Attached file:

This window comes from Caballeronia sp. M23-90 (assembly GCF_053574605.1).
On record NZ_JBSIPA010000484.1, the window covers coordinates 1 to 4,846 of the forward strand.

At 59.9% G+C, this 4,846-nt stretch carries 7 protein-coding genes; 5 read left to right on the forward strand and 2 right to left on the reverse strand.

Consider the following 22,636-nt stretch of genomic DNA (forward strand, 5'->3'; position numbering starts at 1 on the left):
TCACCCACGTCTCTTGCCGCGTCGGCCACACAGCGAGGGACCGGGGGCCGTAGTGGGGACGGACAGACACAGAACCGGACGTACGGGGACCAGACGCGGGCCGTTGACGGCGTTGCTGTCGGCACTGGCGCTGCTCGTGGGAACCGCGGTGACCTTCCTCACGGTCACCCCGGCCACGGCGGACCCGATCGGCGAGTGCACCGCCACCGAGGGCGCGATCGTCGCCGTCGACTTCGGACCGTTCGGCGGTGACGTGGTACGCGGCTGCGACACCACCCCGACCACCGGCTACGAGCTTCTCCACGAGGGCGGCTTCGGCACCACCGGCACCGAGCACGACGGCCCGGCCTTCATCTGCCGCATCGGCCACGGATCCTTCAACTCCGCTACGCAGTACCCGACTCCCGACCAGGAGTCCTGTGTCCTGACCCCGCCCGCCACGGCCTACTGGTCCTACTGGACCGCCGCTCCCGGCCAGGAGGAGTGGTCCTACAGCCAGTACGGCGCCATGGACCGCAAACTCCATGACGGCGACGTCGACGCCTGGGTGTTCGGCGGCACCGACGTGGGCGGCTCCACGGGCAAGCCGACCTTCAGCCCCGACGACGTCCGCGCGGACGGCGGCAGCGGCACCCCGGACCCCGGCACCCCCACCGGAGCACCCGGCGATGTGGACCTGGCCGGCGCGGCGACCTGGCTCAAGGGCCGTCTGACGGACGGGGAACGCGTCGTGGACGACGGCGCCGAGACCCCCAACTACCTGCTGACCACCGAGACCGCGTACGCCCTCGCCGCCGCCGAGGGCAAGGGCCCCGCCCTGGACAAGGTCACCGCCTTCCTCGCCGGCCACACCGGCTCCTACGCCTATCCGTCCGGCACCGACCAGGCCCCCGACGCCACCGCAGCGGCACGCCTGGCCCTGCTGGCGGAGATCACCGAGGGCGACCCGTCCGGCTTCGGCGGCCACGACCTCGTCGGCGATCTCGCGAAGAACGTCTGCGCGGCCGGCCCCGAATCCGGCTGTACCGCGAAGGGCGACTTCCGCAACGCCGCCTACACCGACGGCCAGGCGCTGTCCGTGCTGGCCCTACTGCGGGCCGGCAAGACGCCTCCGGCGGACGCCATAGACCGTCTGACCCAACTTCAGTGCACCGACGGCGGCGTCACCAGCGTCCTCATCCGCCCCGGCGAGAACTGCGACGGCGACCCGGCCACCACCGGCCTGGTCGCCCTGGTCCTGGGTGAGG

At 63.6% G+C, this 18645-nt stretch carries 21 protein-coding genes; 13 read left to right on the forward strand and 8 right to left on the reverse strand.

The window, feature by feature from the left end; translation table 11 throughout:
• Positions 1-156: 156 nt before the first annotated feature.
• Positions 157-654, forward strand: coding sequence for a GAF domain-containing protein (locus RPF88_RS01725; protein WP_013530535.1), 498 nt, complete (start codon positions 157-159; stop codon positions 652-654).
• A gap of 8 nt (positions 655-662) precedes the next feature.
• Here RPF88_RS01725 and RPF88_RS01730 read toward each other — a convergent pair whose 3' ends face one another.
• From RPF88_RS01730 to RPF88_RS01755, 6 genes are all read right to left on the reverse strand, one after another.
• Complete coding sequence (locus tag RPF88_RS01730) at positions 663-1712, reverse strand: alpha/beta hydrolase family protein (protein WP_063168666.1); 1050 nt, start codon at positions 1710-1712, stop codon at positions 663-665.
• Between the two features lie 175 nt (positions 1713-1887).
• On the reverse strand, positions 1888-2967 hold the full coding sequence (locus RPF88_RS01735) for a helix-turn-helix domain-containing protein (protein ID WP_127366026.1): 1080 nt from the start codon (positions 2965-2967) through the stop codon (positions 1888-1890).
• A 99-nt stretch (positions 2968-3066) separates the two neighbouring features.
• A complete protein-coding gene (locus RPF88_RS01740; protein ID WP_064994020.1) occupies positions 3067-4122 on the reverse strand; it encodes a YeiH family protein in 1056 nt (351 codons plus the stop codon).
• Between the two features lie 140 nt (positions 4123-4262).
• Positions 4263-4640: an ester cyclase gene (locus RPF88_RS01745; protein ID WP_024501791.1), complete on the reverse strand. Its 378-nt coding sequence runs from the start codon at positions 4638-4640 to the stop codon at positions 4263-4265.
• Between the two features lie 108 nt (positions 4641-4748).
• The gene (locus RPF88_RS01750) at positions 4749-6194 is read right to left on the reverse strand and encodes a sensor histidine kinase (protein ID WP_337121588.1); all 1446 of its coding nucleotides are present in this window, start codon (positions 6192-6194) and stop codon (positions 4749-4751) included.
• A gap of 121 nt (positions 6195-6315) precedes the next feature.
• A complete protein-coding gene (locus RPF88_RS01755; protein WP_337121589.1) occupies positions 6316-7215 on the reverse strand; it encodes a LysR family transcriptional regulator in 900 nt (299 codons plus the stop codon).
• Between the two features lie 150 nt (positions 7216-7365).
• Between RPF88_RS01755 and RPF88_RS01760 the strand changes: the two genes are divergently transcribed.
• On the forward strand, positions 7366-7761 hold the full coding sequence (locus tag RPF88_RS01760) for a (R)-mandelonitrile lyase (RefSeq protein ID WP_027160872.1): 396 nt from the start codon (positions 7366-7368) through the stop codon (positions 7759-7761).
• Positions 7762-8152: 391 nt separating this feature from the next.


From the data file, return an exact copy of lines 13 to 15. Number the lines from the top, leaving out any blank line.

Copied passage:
• Complete coding sequence (locus tag RPF88_RS01730) at positions 663-1712, reverse strand: alpha/beta hydrolase family protein (protein WP_063168666.1); 1050 nt, start codon at positions 1710-1712, stop codon at positions 663-665.
• Between the two features lie 175 nt (positions 1713-1887).
• On the reverse strand, positions 1888-2967 hold the full coding sequence (locus RPF88_RS01735) for a helix-turn-helix domain-containing protein (protein ID WP_127366026.1): 1080 nt from the start codon (positions 2965-2967) through the stop codon (positions 1888-1890).